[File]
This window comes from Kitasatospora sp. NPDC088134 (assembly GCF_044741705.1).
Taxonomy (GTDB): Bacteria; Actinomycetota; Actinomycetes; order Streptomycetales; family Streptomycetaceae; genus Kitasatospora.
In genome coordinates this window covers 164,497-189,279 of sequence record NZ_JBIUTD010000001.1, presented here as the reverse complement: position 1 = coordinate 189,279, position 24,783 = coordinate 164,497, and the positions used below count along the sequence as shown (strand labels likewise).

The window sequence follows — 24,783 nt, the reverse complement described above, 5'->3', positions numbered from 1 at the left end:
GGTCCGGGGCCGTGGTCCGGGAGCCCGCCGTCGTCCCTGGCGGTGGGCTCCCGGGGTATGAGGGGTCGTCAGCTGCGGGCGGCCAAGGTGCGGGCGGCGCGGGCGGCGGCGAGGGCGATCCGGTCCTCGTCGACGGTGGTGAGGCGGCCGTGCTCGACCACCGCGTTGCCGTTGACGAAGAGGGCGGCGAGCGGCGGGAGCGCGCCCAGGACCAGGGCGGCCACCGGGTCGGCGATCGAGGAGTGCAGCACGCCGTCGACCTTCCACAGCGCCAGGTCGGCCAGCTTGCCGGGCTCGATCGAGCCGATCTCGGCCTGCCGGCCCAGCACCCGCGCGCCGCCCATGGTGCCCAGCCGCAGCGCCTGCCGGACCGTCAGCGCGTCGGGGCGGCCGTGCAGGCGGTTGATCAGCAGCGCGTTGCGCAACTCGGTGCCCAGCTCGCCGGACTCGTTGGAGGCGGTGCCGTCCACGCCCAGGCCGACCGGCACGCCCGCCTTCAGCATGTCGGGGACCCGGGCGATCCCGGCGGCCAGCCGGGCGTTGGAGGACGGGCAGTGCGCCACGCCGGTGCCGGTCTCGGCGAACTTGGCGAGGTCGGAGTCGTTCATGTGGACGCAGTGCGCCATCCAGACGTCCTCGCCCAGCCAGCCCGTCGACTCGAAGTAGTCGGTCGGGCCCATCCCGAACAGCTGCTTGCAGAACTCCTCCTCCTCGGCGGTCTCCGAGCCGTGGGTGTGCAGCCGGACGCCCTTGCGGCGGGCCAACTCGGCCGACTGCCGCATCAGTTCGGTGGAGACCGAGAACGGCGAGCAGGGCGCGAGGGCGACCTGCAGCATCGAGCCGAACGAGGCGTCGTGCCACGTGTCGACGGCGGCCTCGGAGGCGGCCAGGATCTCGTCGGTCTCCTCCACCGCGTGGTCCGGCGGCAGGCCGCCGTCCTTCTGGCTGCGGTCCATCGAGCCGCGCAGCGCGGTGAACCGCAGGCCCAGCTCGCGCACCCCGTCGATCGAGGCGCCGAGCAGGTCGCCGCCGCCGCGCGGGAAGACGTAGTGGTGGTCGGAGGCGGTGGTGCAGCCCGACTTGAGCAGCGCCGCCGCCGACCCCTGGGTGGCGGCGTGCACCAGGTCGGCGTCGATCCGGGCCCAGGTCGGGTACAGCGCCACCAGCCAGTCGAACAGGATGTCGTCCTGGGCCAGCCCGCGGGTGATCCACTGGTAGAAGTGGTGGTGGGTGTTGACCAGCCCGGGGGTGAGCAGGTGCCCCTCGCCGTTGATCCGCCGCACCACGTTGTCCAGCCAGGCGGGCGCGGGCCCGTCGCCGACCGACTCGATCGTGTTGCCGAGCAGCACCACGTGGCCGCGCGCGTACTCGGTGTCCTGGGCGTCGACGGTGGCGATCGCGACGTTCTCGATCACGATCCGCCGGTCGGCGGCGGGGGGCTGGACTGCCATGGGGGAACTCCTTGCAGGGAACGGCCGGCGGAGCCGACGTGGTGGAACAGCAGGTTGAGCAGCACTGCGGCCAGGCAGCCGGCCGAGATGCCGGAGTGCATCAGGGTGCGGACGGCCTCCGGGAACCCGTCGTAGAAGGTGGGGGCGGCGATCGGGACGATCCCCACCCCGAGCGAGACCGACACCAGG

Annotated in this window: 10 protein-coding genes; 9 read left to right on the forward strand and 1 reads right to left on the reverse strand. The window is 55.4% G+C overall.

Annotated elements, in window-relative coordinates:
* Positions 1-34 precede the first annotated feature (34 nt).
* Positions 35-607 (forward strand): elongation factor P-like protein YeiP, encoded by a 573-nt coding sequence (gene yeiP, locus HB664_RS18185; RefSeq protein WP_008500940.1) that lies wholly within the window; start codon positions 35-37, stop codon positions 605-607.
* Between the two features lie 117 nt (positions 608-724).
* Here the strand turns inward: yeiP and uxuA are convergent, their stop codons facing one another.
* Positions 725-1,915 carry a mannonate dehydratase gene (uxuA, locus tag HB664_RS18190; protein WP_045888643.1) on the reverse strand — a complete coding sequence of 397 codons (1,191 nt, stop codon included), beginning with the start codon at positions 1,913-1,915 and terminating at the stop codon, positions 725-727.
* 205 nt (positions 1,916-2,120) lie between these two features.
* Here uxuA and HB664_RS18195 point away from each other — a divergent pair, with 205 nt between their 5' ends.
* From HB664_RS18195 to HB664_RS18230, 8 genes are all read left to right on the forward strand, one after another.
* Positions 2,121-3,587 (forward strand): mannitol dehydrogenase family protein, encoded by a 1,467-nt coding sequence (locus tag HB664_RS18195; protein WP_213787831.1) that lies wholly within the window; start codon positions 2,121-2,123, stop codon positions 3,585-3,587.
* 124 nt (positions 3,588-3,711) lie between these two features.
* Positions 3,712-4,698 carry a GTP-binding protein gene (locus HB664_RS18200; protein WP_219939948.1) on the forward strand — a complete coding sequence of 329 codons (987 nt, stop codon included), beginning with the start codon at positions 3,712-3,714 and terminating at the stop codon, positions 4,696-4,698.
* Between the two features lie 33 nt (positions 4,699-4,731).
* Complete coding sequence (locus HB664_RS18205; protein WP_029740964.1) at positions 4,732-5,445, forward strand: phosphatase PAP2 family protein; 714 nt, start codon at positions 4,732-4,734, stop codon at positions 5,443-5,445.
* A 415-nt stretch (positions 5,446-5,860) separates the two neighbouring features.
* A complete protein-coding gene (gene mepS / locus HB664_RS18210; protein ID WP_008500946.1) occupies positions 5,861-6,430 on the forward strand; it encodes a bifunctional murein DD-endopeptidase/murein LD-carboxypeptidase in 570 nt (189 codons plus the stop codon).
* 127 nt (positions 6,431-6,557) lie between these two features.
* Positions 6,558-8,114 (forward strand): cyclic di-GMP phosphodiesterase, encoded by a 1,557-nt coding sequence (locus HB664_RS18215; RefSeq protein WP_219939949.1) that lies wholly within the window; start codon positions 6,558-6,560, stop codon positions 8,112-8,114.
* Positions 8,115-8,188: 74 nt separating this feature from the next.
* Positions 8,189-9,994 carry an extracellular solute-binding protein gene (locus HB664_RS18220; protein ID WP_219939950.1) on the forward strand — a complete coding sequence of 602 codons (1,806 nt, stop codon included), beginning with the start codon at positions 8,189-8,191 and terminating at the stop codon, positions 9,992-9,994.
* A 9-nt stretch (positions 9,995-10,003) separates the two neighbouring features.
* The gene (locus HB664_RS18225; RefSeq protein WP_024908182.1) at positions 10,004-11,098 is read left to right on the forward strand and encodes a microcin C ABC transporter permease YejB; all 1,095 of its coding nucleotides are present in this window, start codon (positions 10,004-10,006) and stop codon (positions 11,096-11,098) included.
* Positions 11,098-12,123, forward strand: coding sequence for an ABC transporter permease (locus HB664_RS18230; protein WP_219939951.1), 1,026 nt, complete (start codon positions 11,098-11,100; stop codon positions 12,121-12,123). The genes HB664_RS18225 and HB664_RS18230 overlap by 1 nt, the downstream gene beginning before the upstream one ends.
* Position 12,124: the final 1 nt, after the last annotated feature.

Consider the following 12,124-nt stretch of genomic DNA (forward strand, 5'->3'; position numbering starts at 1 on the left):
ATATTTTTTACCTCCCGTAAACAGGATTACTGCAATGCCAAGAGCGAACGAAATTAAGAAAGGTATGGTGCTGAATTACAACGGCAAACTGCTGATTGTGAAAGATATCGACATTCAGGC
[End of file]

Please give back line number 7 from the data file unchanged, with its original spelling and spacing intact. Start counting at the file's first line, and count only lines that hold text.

Annotated elements, in window-relative coordinates: